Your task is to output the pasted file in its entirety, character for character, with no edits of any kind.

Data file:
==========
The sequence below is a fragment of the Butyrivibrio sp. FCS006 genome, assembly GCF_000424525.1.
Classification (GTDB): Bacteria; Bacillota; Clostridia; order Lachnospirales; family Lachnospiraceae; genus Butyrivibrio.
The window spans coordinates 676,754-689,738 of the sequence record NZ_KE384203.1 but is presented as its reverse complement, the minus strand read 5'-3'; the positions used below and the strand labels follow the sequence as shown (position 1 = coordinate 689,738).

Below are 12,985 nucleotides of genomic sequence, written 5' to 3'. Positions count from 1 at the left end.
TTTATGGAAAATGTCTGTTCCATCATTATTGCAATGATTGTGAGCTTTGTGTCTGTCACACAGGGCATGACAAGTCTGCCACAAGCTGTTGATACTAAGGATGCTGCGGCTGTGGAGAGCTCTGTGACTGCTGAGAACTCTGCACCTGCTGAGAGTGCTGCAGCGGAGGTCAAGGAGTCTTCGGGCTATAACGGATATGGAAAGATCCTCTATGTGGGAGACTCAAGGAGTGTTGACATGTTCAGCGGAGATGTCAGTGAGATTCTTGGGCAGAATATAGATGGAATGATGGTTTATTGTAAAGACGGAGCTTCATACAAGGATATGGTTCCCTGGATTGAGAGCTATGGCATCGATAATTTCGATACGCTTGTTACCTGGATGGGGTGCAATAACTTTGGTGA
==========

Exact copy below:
The sequence below is a fragment of the Butyrivibrio sp. FCS006 genome, assembly GCF_000424525.1.
Classification (GTDB): Bacteria; Bacillota; Clostridia; order Lachnospirales; family Lachnospiraceae; genus Butyrivibrio.
The window spans coordinates 676,754-689,738 of the sequence record NZ_KE384203.1 but is presented as its reverse complement, the minus strand read 5'-3'; the positions used below and the strand labels follow the sequence as shown (position 1 = coordinate 689,738).

Below are 12,985 nucleotides of genomic sequence, written 5' to 3'. Positions count from 1 at the left end.
TTTATGGAAAATGTCTGTTCCATCATTATTGCAATGATTGTGAGCTTTGTGTCTGTCACACAGGGCATGACAAGTCTGCCACAAGCTGTTGATACTAAGGATGCTGCGGCTGTGGAGAGCTCTGTGACTGCTGAGAACTCTGCACCTGCTGAGAGTGCTGCAGCGGAGGTCAAGGAGTCTTCGGGCTATAACGGATATGGAAAGATCCTCTATGTGGGAGACTCAAGGAGTGTTGACATGTTCAGCGGAGATGTCAGTGAGATTCTTGGGCAGAATATAGATGGAATGATGGTTTATTGTAAAGACGGAGCTTCATACAAGGATATGGTTCCCTGGATTGAGAGCTATGGCATCGATAATTTCGATACGCTTGTTACCTGGATGGGGTGCAATAACTTTGGTGA